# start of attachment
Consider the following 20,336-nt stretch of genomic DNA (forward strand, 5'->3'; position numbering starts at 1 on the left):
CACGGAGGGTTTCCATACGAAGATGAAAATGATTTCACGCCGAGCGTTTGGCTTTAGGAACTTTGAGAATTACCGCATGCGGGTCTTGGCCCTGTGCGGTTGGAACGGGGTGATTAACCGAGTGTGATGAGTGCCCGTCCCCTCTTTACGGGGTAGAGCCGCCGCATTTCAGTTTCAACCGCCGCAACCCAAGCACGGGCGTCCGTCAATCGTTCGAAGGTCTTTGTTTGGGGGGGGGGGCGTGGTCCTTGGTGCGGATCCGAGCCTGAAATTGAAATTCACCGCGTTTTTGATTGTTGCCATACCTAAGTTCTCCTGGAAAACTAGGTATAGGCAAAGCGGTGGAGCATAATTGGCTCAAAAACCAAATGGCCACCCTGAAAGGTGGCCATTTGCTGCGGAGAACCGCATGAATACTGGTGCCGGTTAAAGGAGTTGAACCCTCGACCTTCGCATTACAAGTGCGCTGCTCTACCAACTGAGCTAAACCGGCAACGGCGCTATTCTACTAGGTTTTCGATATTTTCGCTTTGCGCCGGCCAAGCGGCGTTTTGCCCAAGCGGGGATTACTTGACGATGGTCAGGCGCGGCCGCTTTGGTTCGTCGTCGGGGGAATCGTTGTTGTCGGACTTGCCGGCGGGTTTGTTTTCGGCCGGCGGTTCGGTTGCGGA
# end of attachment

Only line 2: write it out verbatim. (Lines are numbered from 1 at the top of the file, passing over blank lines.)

CACGGAGGGTTTCCATACGAAGATGAAAATGATTTCACGCCGAGCGTTTGGCTTTAGGAACTTTGAGAATTACCGCATGCGGGTCTTGGCCCTGTGCGGTTGGAACGGGGTGATTAACCGAGTGTGATGAGTGCCCGTCCCCTCTTTACGGGGTAGAGCCGCCGCATTTCAGTTTCAACCGCCGCAACCCAAGCACGGGCGTCCGTCAATCGTTCGAAGGTCTTTGTTTGGGGGGGGGGGCGTGGTCCTTGGTGCGGATCCGAGCCTGAAATTGAAATTCACCGCGTTTTTGATTGTTGCCATACCTAAGTTCTCCTGGAAAACTAGGTATAGGCAAAGCGGTGGAGCATAATTGGCTCAAAAACCAAATGGCCACCCTGAAAGGTGGCCATTTGCTGCGGAGAACCGCATGAATACTGGTGCCGGTTAAAGGAGTTGAACCCTCGACCTTCGCATTACAAGTGCGCTGCTCTACCAACTGAGCTAAACCGGCAACGGCGCTATTCTACTAGGTTTTCGATATTTTCGCTTTGCGCCGGCCAAGCGGCGTTTTGCCCAAGCGGGGATTACTTGACGATGGTCAGGCGCGGCCGCTTTGGTTCGTCGTCGGGGGAATCGTTGTTGTCGGACTTGCCGGCGGGTTTGTTTTCGGCCGGCGGTTCGGTTGCGGA